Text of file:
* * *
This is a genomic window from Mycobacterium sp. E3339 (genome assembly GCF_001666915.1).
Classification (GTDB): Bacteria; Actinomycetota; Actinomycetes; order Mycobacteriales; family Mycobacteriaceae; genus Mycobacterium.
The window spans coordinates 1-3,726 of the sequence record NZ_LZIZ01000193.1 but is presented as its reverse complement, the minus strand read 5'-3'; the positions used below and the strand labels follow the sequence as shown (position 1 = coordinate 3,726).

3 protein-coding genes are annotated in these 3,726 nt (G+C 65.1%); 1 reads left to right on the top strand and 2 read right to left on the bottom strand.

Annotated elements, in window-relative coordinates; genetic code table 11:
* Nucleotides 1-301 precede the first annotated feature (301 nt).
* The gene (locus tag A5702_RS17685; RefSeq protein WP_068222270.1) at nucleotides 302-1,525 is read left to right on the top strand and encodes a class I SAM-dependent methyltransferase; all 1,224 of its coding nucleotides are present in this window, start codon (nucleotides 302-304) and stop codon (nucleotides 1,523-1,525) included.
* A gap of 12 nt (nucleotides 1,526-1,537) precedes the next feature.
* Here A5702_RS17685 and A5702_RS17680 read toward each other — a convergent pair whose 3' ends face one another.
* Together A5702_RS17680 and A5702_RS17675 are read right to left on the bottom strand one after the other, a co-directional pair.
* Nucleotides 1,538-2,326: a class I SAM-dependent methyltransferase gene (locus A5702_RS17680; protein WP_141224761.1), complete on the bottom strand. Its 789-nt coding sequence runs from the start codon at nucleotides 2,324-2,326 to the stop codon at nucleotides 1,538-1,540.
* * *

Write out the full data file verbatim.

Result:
This is a genomic window from Mycobacterium sp. E3339 (genome assembly GCF_001666915.1).
Classification (GTDB): Bacteria; Actinomycetota; Actinomycetes; order Mycobacteriales; family Mycobacteriaceae; genus Mycobacterium.
The window spans coordinates 1-3,726 of the sequence record NZ_LZIZ01000193.1 but is presented as its reverse complement, the minus strand read 5'-3'; the positions used below and the strand labels follow the sequence as shown (position 1 = coordinate 3,726).

3 protein-coding genes are annotated in these 3,726 nt (G+C 65.1%); 1 reads left to right on the top strand and 2 read right to left on the bottom strand.

Annotated elements, in window-relative coordinates; genetic code table 11:
* Nucleotides 1-301 precede the first annotated feature (301 nt).
* The gene (locus tag A5702_RS17685; RefSeq protein WP_068222270.1) at nucleotides 302-1,525 is read left to right on the top strand and encodes a class I SAM-dependent methyltransferase; all 1,224 of its coding nucleotides are present in this window, start codon (nucleotides 302-304) and stop codon (nucleotides 1,523-1,525) included.
* A gap of 12 nt (nucleotides 1,526-1,537) precedes the next feature.
* Here A5702_RS17685 and A5702_RS17680 read toward each other — a convergent pair whose 3' ends face one another.
* Together A5702_RS17680 and A5702_RS17675 are read right to left on the bottom strand one after the other, a co-directional pair.
* Nucleotides 1,538-2,326: a class I SAM-dependent methyltransferase gene (locus A5702_RS17680; protein WP_141224761.1), complete on the bottom strand. Its 789-nt coding sequence runs from the start codon at nucleotides 2,324-2,326 to the stop codon at nucleotides 1,538-1,540.